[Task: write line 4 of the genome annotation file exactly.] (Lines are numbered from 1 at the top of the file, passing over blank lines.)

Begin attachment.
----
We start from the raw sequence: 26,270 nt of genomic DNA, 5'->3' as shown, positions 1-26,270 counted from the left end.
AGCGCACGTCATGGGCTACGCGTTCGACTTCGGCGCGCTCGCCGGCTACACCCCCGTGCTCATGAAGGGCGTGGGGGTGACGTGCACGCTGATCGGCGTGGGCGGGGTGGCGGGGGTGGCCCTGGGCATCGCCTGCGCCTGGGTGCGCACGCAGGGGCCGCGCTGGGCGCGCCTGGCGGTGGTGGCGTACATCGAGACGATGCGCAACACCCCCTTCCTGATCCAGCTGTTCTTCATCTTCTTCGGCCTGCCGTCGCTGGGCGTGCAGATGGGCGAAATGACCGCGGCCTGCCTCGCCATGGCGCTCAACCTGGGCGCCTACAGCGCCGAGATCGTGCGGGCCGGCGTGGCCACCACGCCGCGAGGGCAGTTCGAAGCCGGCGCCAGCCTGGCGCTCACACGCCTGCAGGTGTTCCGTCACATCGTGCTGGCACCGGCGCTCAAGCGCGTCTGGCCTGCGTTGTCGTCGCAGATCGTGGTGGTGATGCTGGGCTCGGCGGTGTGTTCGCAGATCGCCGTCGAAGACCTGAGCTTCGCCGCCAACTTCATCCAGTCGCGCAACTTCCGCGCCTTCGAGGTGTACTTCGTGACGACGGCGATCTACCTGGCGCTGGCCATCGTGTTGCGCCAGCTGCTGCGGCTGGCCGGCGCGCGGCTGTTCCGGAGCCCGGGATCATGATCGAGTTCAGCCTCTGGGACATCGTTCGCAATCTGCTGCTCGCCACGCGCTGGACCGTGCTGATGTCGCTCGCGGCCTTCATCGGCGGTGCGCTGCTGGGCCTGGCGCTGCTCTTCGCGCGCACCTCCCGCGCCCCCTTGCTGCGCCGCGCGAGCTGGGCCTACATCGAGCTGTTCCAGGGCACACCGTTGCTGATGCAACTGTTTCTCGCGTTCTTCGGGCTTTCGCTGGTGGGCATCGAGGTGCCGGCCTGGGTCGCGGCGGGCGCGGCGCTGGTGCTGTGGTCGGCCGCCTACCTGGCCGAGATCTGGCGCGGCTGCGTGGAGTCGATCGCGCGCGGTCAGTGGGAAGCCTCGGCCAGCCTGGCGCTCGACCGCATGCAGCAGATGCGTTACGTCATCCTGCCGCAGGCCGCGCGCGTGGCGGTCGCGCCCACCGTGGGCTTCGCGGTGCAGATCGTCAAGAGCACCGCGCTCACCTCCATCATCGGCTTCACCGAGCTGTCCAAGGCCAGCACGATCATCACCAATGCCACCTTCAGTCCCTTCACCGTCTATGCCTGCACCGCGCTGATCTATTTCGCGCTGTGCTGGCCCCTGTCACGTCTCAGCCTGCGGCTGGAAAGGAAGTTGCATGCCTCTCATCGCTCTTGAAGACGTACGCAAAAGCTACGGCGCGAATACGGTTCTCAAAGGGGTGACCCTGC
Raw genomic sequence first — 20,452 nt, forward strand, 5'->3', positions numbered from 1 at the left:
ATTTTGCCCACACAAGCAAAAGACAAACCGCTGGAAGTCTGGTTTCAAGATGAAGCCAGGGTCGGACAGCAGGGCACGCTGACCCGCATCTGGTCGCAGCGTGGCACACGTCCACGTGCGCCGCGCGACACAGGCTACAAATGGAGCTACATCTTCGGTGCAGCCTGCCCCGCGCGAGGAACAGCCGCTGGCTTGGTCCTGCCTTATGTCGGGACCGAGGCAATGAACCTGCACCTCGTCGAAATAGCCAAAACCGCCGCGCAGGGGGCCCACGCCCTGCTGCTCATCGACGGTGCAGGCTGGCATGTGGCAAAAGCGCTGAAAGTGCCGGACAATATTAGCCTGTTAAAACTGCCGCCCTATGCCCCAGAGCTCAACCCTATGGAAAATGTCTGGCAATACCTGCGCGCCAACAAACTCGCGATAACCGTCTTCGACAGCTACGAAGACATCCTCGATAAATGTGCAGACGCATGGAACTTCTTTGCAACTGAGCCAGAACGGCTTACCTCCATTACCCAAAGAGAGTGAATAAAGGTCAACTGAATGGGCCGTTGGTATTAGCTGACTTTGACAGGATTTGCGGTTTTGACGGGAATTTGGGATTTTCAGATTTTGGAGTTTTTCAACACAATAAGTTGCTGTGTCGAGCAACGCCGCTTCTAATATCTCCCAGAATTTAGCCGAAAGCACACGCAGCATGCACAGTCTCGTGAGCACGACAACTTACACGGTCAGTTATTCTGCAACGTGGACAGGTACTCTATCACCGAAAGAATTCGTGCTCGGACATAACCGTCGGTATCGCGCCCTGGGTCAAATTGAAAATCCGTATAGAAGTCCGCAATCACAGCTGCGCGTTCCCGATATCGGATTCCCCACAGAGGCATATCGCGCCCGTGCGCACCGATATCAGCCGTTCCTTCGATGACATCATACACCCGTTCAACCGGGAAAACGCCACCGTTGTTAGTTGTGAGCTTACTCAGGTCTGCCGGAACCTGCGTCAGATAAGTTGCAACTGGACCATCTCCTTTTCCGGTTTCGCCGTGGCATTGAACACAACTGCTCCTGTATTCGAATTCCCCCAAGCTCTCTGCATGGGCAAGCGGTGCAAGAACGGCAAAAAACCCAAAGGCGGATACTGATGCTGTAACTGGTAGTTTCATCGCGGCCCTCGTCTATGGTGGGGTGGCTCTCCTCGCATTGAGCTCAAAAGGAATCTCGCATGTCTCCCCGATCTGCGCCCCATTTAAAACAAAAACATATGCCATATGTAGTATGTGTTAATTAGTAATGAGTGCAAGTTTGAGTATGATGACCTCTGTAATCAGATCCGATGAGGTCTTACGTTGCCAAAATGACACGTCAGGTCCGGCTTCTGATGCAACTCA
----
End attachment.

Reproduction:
ATTTTGCCCACACAAGCAAAAGACAAACCGCTGGAAGTCTGGTTTCAAGATGAAGCCAGGGTCGGACAGCAGGGCACGCTGACCCGCATCTGGTCGCAGCGTGGCACACGTCCACGTGCGCCGCGCGACACAGGCTACAAATGGAGCTACATCTTCGGTGCAGCCTGCCCCGCGCGAGGAACAGCCGCTGGCTTGGTCCTGCCTTATGTCGGGACCGAGGCAATGAACCTGCACCTCGTCGAAATAGCCAAAACCGCCGCGCAGGGGGCCCACGCCCTGCTGCTCATCGACGGTGCAGGCTGGCATGTGGCAAAAGCGCTGAAAGTGCCGGACAATATTAGCCTGTTAAAACTGCCGCCCTATGCCCCAGAGCTCAACCCTATGGAAAATGTCTGGCAATACCTGCGCGCCAACAAACTCGCGATAACCGTCTTCGACAGCTACGAAGACATCCTCGATAAATGTGCAGACGCATGGAACTTCTTTGCAACTGAGCCAGAACGGCTTACCTCCATTACCCAAAGAGAGTGAATAAAGGTCAACTGAATGGGCCGTTGGTATTAGCTGACTTTGACAGGATTTGCGGTTTTGACGGGAATTTGGGATTTTCAGATTTTGGAGTTTTTCAACACAATAAGTTGCTGTGTCGAGCAACGCCGCTTCTAATATCTCCCAGAATTTAGCCGAAAGCACACGCAGCATGCACAGTCTCGTGAGCACGACAACTTACACGGTCAGTTATTCTGCAACGTGGACAGGTACTCTATCACCGAAAGAATTCGTGCTCGGACATAACCGTCGGTATCGCGCCCTGGGTCAAATTGAAAATCCGTATAGAAGTCCGCAATCACAGCTGCGCGTTCCCGATATCGGATTCCCCACAGAGGCATATCGCGCCCGTGCGCACCGATATCAGCCGTTCCTTCGATGACATCATACACCCGTTCAACCGGGAAAACGCCACCGTTGTTAGTTGTGAGCTTACTCAGGTCTGCCGGAACCTGCGTCAGATAAGTTGCAACTGGACCATCTCCTTTTCCGGTTTCGCCGTGGCATTGAACACAACTGCTCCTGTATTCGAATTCCCCCAAGCTCTCTGCATGGGCAAGCGGTGCAAGAACGGCAAAAAACCCAAAGGCGGATACTGATGCTGTAACTGGTAGTTTCATCGCGGCCCTCGTCTATGGTGGGGTGGCTCTCCTCGCATTGAGCTCAAAAGGAATCTCGCATGTCTCCCCGATCTGCGCCCCATTTAAAACAAAAACATATGCCATATGTAGTATGTGTTAATTAGTAATGAGTGCAAGTTTGAGTATGATGACCTCTGTAATCAGATCCGATGAGGTCTTACGTTGCCAAAATGACACGTCAGGTCCGGCTTCTGATGCAACTCA